A giant once, now a January sort of city even in summer, spring and autumn. An anonymous city even to those who live there, a city that draws a laugh even from Philadelphia, a sneer from Washington, with a hundred tag lines that draw neither smile nor sneer from the city. Baltimore: Nickel Town, Washington's Brooklyn, A Loser's Town, The Last Frontier, Yesterday Town.
"I'll take a sleeping pill, just in case," said a Briton, preparing to visit the city. "I want to make sure I can keep up with the pace."
So it is October, and the town, which CORE made a target city in the summer gone (and failed to whip up one good, solid riot), is a World Series town, attracting attention it really does not enjoy, feeling a piston-like beat of the heart it has so seldom fell, and provoking—by just being what it is—more cackling from all those who came and found January in October.
All right, Jack, but don't knock it as a sports town, say the blue collars who are always in the side-street bars when shadows start climbing up factory walls. They say it next to a draft beer and a sports section opened to the racing page. From which the eyes never veer. Looking for a number or looking for an edge, looking for a chance to make tomorrow different from today, or just looking. By bar light or kitchen light, by neon or track light, with racing page or scratch sheet, with money or no money.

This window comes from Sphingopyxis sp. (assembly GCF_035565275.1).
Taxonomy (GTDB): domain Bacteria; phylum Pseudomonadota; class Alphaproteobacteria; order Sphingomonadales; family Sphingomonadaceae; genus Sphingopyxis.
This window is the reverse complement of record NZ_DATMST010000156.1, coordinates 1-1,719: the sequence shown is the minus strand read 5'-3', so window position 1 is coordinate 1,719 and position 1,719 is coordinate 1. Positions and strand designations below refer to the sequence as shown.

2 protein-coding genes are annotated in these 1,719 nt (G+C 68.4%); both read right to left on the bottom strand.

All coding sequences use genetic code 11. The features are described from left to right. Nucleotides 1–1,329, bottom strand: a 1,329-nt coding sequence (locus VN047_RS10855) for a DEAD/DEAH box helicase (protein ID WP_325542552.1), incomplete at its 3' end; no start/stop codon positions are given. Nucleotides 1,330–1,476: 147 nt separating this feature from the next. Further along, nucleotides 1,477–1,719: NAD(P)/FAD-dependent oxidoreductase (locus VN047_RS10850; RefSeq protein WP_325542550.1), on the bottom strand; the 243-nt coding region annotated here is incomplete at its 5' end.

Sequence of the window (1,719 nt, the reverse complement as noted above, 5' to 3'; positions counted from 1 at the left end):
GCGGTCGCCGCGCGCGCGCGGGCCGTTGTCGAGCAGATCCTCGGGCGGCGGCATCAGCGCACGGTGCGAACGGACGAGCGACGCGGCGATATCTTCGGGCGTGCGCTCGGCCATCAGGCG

"Make sure," a publisher of one newspaper told his secretary, "I see the handle from the tracks every day. It gives me a good picture of the economy of the city."
"I've dreamed and I've schemed and I ain't never found any cream." the uncle used to tell his nephew. "Sonny, pray you grow up to be a bookmaker in this here town."
A racing town, then, but you can forget about charm and tradition, Old Hilltop and the Preakness, rolling acreage with dancing Thoroughbreds. That's for the Establishment, the Valley and Elkridge and all those who think they are a part of it, for the ones in good tweed with the F. Scott Fitzgerald rich-boy faces lined with exquisite dissipation who, 48 years old, are known within the circle as Skippy or Junior. Take the charm, the tradition, if you want it, because it's there; but deal around the other ones, the mobs that bust out of the steel mills, shipyards and can factories and try to reach the frozen face behind the window for the last two at Pimlico.
"In this here town, Sonny," said Uncle, who could talk about the loveliness of Saratoga even after getting wiped out, "only suckers and short arms and those with no arms [check evaders and nonspenders] go for the charm, and they ain't fillin' the closet of any track owner's wife with mink."
Racing, as even the bankrupt, dreamless ghosts of Pratt Street can see, is the silent giant of sports in this dudeless town, but the street-corner bigmouth is pro football. College guys who wish they were back, high-school types who wish they had been, Valley dandy and Highlandtown scuffler—everybody has a piece of the Colts. Never try talking to a bartender after the Colts get busted up on television. Never scoff at the sophomoric cheering, from old ones who have never been young and young ones who don't want to grow old, that floods barrooms and lounges during a television game. Never knock the club, or you'll be knocked.
"Remember the big one with the Giants?" says one knocker. "Well, I had been putting the club down all year in this place where I hang, just to get a rise in the joint. So the Colts take the Giants, and that night I get nasty telegrams and a dozen phone calls telling mc what a creep I am."